Kiev is actually more correct linguistically in the English Language.

What is so sad about this is that there will probably be a schism one day over this issue. So, to prevent it, I guess I would just agree with the term Kyiv, even if no intelligent anglophone will know how to pronounce it. confused

A.

Re: Ukrainian Catholic Divine Liturgy #72356 12/12/03 01:40 PM
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Dear Ality,

The point is that nomatter what we say about the spelling of this term here, it means squat.

The accepted spelling in English is what has been approved by the Ukrainian government, the government of what is now a formally free state.

All other governments in the world that use English as their lingua franca use "Kyiv" as well.

It is not up to the Sheptytsky Institute (which I believe persists in using the Russophile "Kiev" in its publication) nor linguistic historians nor anyone else.

It is a simple matter of international protocol and to ignore it constitutes bad manners and offensiveness.

How you spell your name and how you wish to be called by others are things that YOU determine for yourself, not me nor anyone else.

If I didn't call you as you wished to be called, you would take offense, as would I.

Alex

Re: Ukrainian Catholic Divine Liturgy #72357 12/12/03 03:50 PM
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Alex,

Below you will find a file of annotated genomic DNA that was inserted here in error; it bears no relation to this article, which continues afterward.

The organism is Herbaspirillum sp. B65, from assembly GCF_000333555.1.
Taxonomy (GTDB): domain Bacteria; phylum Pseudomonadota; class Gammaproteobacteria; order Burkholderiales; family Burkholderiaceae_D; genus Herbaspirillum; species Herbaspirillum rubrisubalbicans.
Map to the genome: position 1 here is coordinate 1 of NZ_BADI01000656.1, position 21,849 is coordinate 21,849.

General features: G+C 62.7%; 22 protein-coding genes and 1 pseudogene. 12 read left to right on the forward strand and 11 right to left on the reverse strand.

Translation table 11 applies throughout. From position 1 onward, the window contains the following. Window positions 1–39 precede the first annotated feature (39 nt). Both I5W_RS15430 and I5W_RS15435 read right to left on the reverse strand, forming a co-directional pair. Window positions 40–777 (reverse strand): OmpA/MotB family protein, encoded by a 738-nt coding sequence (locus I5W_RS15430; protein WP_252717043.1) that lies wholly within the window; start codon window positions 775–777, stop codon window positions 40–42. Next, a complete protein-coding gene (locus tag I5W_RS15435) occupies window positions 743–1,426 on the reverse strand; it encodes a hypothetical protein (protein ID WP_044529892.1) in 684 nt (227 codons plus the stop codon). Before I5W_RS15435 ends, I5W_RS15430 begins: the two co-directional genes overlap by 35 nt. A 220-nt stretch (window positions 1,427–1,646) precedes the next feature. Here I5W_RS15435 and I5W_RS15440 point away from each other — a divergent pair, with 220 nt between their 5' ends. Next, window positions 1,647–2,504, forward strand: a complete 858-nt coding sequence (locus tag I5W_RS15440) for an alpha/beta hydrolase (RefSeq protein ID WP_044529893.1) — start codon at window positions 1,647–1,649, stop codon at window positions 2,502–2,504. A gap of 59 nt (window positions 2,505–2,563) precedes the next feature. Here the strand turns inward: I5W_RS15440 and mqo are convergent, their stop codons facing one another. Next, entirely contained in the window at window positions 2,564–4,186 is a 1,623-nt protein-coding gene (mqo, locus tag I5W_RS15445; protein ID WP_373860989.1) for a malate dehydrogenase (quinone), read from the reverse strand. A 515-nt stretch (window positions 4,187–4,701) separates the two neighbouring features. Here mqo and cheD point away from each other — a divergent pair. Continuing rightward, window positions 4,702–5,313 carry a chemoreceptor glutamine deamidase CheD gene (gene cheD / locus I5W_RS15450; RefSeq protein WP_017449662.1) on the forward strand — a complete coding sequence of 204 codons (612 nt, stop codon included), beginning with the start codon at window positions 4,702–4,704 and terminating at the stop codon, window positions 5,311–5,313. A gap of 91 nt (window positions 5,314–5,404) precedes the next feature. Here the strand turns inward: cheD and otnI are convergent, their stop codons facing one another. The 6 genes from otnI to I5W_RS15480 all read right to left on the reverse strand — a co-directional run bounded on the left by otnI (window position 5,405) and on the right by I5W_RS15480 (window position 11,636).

I grew up with “pirohi”, not “pyrohy”. I grew up with “Kiev” not “Kyiv”. Some of my ancestors came from near “Uzhorod”, not “Vyshhorod”. I know of the “Crimea”, not the “Krym” and could find the “Dnieper River” on a map but I don’t give a hoot about the “Dnipro”. I doubt anyone will convince me to change the way I (or most of America) transliterates Slavic words. If you wish to accuse me of bad manners or being offensive please go right ahead. I really don’t care. :p

Admin

Re: Ukrainian Catholic Divine Liturgy #72358 12/12/03 04:44 PM
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Dear Father Elias, +EVLOGITE! We're in complete agreement! (For my two cents worth): Half the world is starving and we're concerned about what??? Can you imagine Blessed Mother Teresa being interested it such things??? What would Our Blessed Lord say about this issue??? It reminds me of a conversation I had with a man in Minsk one sunny afternoon in August in 1997. My parish president said to him, "You should study your mother-language (Belarusian)---and stop speaking Russian." The man responded, "When I have a job and make enough money to put food on the table for my children and can afford to buy them good clothes for winter---then in my 'spare time' I'll study Belarusian and begin using it." Nuff said.

Humbly in Christ Who calls us,
+Father Archimandrite Gregory, who asks for your holy prayers!


+Father Archimandrite Gregory, who asks for your holy prayers!